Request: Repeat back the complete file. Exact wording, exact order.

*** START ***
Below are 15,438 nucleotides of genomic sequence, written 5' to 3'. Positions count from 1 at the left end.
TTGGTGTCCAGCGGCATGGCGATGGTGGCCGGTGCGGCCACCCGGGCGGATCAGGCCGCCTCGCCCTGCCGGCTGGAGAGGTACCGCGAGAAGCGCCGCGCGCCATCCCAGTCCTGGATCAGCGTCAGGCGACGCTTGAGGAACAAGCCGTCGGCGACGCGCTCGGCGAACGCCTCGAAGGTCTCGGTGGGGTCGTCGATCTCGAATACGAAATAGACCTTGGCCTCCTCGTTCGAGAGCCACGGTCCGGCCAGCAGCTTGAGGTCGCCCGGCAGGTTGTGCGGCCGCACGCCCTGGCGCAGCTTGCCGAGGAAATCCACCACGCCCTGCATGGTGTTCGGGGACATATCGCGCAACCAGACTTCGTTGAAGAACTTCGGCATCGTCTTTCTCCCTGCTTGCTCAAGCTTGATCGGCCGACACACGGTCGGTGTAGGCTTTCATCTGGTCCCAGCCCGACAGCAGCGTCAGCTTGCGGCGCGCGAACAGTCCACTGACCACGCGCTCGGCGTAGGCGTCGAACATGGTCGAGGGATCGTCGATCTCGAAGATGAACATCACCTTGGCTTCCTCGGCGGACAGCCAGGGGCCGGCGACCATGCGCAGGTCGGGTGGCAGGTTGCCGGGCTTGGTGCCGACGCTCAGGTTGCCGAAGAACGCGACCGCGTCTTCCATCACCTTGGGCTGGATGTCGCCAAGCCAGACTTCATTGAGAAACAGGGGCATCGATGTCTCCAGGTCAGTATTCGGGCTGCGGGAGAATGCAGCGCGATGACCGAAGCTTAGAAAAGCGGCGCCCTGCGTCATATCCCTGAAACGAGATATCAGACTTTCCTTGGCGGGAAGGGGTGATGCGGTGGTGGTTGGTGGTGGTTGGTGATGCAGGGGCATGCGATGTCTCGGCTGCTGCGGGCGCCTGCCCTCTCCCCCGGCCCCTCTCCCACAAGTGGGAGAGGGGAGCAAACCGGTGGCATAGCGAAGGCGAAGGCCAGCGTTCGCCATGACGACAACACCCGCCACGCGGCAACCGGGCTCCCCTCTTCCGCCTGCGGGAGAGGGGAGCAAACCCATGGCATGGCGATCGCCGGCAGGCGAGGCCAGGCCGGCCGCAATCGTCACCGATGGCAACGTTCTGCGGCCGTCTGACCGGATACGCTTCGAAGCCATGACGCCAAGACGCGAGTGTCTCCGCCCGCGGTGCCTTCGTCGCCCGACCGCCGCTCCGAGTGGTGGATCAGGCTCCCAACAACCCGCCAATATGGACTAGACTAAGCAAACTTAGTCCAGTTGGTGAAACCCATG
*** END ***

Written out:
Below are 15,438 nucleotides of genomic sequence, written 5' to 3'. Positions count from 1 at the left end.
TTGGTGTCCAGCGGCATGGCGATGGTGGCCGGTGCGGCCACCCGGGCGGATCAGGCCGCCTCGCCCTGCCGGCTGGAGAGGTACCGCGAGAAGCGCCGCGCGCCATCCCAGTCCTGGATCAGCGTCAGGCGACGCTTGAGGAACAAGCCGTCGGCGACGCGCTCGGCGAACGCCTCGAAGGTCTCGGTGGGGTCGTCGATCTCGAATACGAAATAGACCTTGGCCTCCTCGTTCGAGAGCCACGGTCCGGCCAGCAGCTTGAGGTCGCCCGGCAGGTTGTGCGGCCGCACGCCCTGGCGCAGCTTGCCGAGGAAATCCACCACGCCCTGCATGGTGTTCGGGGACATATCGCGCAACCAGACTTCGTTGAAGAACTTCGGCATCGTCTTTCTCCCTGCTTGCTCAAGCTTGATCGGCCGACACACGGTCGGTGTAGGCTTTCATCTGGTCCCAGCCCGACAGCAGCGTCAGCTTGCGGCGCGCGAACAGTCCACTGACCACGCGCTCGGCGTAGGCGTCGAACATGGTCGAGGGATCGTCGATCTCGAAGATGAACATCACCTTGGCTTCCTCGGCGGACAGCCAGGGGCCGGCGACCATGCGCAGGTCGGGTGGCAGGTTGCCGGGCTTGGTGCCGACGCTCAGGTTGCCGAAGAACGCGACCGCGTCTTCCATCACCTTGGGCTGGATGTCGCCAAGCCAGACTTCATTGAGAAACAGGGGCATCGATGTCTCCAGGTCAGTATTCGGGCTGCGGGAGAATGCAGCGCGATGACCGAAGCTTAGAAAAGCGGCGCCCTGCGTCATATCCCTGAAACGAGATATCAGACTTTCCTTGGCGGGAAGGGGTGATGCGGTGGTGGTTGGTGGTGGTTGGTGATGCAGGGGCATGCGATGTCTCGGCTGCTGCGGGCGCCTGCCCTCTCCCCCGGCCCCTCTCCCACAAGTGGGAGAGGGGAGCAAACCGGTGGCATAGCGAAGGCGAAGGCCAGCGTTCGCCATGACGACAACACCCGCCACGCGGCAACCGGGCTCCCCTCTTCCGCCTGCGGGAGAGGGGAGCAAACCCATGGCATGGCGATCGCCGGCAGGCGAGGCCAGGCCGGCCGCAATCGTCACCGATGGCAACGTTCTGCGGCCGTCTGACCGGATACGCTTCGAAGCCATGACGCCAAGACGCGAGTGTCTCCGCCCGCGGTGCCTTCGTCGCCCGACCGCCGCTCCGAGTGGTGGATCAGGCTCCCAACAACCCGCCAATATGGACTAGACTAAGCAAACTTAGTCCAGTTGGTGAAACCCATG